Wednesday, August 8, 2012

Creating Content that Works for Your Association

Shared by Becky Rasmussen of AMR Management Services 

Last year, I had the opportunity to attend the first-ever Content Marketing World. Think of the best conference you have ever attended and how it left you feeling – energized, connected, inspired and excited to go back to work? That was this conference for me as a content marketing professional. Sitting in session after session led by some of the giants of the marketing world, surrounded by like-minded and creative individuals, I remember my excitement building about how I was going to rush back and put some of these ideas into practice. 


But I also remember a little voice in the back of my head. I tried not to listen to it, I tried to tell it to be quiet, but it was a persistent little thing. The voice kept saying, “That won’t work.” As an association management professional, I knew I would be outnumbered at this conference by corporate marketing professionals, agencies, content providers, media and even small business owners and freelancers. It’s not that associations don’t produce content (most produce a great deal) or that they aren’t any good at it (some of the most innovative work I’ve seen has come from associations.) But associations face some unique challenges, and as an association staffer, I’d be naïve to think these challenges don’t affect how I approach content marketing. 

1) We’re led by boards. We hear a lot about getting C-level buy-in for marketing strategies, but what about getting a board of 30 volunteers, many with little to no exposure to content marketing, to give their stamp of approval? Most association boards are not known for their agility or willingness to take risks, which can be a major hurdle for creating a proactive content marketing program. 

2) We’re volunteer-driven. For most organizations, the biggest challenge to implementing successful content marketing strategies is finding the time and staff resources. In several CMW sessions, it was suggested to look across job functions and departments to find employees willing to create content, which is a great idea. But in the association world where staffs are typically small, this strategy may depend upon successfully engaging volunteers in content marketing, posing unique challenges of its own.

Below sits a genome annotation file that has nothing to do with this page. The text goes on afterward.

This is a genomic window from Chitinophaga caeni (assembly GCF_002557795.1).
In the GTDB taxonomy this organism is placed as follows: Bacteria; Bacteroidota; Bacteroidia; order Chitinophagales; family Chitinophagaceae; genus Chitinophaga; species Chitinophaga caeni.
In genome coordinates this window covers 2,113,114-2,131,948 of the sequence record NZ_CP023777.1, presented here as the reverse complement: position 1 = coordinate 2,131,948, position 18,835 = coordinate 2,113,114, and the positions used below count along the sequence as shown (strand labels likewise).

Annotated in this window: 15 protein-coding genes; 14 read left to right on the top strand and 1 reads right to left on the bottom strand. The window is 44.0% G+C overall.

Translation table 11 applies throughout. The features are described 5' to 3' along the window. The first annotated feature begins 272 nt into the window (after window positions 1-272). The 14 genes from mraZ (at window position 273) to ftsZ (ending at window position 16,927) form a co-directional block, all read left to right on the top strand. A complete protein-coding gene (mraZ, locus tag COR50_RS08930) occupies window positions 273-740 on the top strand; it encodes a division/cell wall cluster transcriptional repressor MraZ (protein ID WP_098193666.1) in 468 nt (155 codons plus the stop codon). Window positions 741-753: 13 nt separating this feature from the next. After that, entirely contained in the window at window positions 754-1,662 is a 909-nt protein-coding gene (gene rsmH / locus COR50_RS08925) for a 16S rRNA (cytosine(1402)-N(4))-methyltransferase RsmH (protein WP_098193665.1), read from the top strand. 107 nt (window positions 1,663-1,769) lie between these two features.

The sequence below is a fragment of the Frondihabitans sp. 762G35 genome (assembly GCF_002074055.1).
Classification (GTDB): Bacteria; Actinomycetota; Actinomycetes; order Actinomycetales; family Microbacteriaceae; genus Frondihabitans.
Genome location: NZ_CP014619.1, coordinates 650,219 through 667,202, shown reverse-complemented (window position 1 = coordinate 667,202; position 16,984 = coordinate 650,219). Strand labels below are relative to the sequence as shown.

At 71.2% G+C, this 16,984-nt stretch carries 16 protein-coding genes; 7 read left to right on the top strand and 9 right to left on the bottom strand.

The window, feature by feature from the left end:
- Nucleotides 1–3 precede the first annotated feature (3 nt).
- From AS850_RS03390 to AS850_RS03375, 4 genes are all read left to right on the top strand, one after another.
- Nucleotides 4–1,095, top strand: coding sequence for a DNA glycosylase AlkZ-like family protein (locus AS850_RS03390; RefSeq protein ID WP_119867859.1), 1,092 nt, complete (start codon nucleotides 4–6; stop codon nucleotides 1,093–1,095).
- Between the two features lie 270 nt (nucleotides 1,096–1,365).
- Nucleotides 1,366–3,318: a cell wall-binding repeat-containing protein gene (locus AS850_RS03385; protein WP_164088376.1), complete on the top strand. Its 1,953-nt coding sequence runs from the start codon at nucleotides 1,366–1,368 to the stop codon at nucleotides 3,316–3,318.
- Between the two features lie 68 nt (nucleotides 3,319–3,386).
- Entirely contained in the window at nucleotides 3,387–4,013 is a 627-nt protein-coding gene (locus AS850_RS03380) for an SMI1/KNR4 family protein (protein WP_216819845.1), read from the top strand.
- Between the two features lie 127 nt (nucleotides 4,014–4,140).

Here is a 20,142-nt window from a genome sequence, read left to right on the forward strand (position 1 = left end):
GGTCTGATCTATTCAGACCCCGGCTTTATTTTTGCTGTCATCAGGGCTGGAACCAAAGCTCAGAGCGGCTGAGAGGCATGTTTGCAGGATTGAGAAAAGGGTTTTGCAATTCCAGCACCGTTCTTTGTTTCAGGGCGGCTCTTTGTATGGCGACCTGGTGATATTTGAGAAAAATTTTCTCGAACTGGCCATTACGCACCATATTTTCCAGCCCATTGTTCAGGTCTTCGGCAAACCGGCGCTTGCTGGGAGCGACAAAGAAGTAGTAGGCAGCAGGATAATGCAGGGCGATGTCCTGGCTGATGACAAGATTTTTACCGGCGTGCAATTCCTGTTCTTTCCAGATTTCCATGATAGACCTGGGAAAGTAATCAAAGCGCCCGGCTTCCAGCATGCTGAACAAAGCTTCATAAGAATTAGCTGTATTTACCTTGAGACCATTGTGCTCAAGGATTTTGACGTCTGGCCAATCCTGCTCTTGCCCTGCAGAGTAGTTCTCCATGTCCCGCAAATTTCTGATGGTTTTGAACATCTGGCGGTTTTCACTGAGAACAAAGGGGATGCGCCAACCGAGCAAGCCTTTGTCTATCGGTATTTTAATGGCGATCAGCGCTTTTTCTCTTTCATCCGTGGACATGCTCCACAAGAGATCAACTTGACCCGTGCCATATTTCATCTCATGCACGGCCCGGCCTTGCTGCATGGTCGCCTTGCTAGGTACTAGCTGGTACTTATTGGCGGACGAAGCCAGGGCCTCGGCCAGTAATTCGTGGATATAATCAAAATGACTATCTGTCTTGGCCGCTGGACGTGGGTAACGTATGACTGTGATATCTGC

3) Content may be our ONLY product. In the corporate world, the success of your content marketing strategy should be measured by an increase in sales of your products or services. But what if your product is the content itself? At a basic level, most companies use the content they produce and distribute as a carrot to engage consumers. Discussions about giving content away make sense for companies because they hope it’s ultimately going to result in increased sales and profits. But for many associations, content is the carrot that is used to get members to join the association. If you give the content away free to all, what’s the incentive to join the association, particularly if there aren’t other tangible benefits? This issue is so prevalent in today’s world where content is so freely available that many associations are having to consider alternative membership models in order to remain relevant. 

4) We haven’t adopted a content marketing mindset. This is true for many companies as well, but I can only speak to my experience with associations. With small staffs and even smaller budgets, association professionals tend to be jack-of-all-trades – yet content marketing rarely falls onto anyone’s job description. Time and again, I see content focused mainly on singing the praises of the association and being delivered on the basis of an ancient publishing schedule, rather than really addressing the needs of the members and other relevant audiences. And while new content is continually being created, once it’s delivered, it’s often never seen again, instead languishing on a shelf or buried in an archive somewhere. 

But this particular “hurdle” presents a unique opportunity for those associations willing to step outside of their comfort zones. Cumbersome boards, tight budgets, membership fluctuations and limited staff are a given in the association world – those challenges aren’t going anywhere. But if we create and nourish a content-driven mindset within our organizations, these issues aren’t insurmountable –the only limit is our creativity. 

At this year’s Content Marketing World, I’m excited to be part of a special workshop that will be looking at exactly these types of challenges facing trade and professional associations and how we can still create a content-driven mindset. We’ll look at some of those ideas “that won’t work” for your association and turn them into real and practical strategies you can take back to your boards and staff. There’s still time to register for CMW and our hands-on workshop -- and we’d love to hear your questions, ideas and thoughts in advance. What content marketing challenges does your association face? 




For more information about content marketing for associations, I invite you to attend the CONTENT MARKETING/MANAGEMENT FOR ASSOCIATIONS AND NONPROFITS WORKSHOP at the 2012 Content Marketing World Conference. September 4-6, 2012. Columbus, Ohio. This is an awesome conference. You’ll come away with a ton of valuable tips and ideas. Save $100 on your registration: enter discount code SCDGROUP.

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